1902 Encyclopedia > Slavery > Modern Slave Trade - Introduction. Spanish Colonies. England.

(Part 13)


Modern Slave Trade - Introduction

But not very long after the disappearance of serfdom in the most advanced communities comes into sight the new system of colonial slavery, which, instead of being the spontaneous outgrowth of social necessities and subserving a temporary need of human development, was politically as well as morally a monstrous aberration, and never produced anything but evil.

Spanish Colonies

In 1442, when the Portuguese under Prince Henry the Navigator were exploring the Atlantic coast of Africa, one of his officers, Antam Gonsalves, who had captured some Moors, was directed by the prince to carry them back to Africa. He received from the Moors in exchange for them ten blacks and a quantity of gold dust. This excited the cupidity of his fellow-countrymen; and they fitted out a large number of ships for the trade, and built several forts on the African coast. Many negroes were brought into Spain from these Portuguese settlements, and the colonial slave trade first appears in the form of the introduction into the newly-discovered western world of children or descendants of these negroes. When Ovando was sent out in 1502 as governor of Hispaniola, whilst regulations, destined to prove illusory, were made for the protection of the natives of the island, permission was given to carry to the colony negro, slaves, born in Seville and other parts of Spain, who had been instructed in the Christian faith. It appears from a letter of Ovando in 1503 that there were at that time numbers of negroes in Hispaniola; he requested that no more might be permitted to be brought out. In 1510 and the following years King Ferdinand ordered a number of Africans to be sent to that colony for the working of the mines.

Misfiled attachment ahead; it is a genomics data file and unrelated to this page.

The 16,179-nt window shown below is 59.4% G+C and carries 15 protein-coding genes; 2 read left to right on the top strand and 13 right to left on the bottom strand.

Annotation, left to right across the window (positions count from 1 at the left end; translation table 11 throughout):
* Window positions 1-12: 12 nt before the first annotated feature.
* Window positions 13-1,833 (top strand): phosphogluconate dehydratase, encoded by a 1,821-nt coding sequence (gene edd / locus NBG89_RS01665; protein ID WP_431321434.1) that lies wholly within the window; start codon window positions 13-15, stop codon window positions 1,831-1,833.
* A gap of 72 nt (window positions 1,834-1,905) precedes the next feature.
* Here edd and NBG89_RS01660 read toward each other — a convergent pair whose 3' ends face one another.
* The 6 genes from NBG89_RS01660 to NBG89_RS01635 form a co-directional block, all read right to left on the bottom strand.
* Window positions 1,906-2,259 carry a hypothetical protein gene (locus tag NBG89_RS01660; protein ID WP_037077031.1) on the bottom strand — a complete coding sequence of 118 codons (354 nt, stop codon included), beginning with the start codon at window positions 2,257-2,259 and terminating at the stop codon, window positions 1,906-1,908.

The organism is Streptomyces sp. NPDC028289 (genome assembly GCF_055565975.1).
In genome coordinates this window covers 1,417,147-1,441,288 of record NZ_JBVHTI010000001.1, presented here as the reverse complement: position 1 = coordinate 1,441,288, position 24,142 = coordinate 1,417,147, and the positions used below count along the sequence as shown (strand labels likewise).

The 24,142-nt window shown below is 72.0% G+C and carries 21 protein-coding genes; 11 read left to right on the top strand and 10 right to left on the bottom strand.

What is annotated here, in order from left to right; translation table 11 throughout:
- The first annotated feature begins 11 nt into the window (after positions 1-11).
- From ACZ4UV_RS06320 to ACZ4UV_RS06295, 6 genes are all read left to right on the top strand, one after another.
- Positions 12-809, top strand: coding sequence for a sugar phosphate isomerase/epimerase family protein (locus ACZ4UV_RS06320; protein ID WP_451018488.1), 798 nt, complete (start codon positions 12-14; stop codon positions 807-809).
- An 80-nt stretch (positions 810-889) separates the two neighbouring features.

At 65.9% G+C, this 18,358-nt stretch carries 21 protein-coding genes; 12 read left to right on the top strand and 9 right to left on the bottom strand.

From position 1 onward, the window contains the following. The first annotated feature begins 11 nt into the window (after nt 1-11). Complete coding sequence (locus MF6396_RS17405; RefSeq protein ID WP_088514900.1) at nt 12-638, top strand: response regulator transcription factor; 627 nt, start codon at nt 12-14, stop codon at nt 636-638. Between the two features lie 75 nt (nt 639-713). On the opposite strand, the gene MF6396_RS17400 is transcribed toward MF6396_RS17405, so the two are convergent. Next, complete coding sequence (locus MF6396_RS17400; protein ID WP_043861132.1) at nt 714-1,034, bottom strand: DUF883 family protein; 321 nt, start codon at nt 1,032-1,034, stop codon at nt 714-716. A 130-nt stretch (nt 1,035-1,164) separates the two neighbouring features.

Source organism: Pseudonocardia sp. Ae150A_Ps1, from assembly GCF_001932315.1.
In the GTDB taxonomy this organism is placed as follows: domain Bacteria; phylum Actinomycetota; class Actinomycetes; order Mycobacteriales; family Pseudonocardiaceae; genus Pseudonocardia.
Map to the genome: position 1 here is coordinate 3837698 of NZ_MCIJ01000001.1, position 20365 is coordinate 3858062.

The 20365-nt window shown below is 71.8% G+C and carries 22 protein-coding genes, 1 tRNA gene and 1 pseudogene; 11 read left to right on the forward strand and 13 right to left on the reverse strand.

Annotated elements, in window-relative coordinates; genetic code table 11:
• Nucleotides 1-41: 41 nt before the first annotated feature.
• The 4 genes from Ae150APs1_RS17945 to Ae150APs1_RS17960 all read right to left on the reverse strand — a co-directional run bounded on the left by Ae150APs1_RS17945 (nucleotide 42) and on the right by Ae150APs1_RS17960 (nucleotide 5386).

Before this time Columbus had proposed an exchange of his Carib prisoners as slaves against live stock to be furnished to Hispaniola by Spanish merchants. Infidels, he represented, would thus be converted, the royal treasury enriched by a duty on the slaves, and the colonists supplied with live stock free of expense. He actually sent home in the ships of Antonio Torres, in 1494, above 500 Indian prisoners taken in wars with the caciques, who, he suggested, might be sold as slaves at Seville. But, after a royal order had been issued for their sale, Queen Isabella, interested by what she had heard of the gentle and hospitable character of the natives and of their docility, procured a letter to be written to Bishop Fonseca, the superintendent of Indian affairs, suspending the order until inquiry should be made into the causes for which they had been made prisoners, and into the lawfulness of their sale. Theologians differed on the latter question, and Isabella directed that these Indians should be sent back to their native country, and that a policy of conciliation should be followed there instead of one of severity.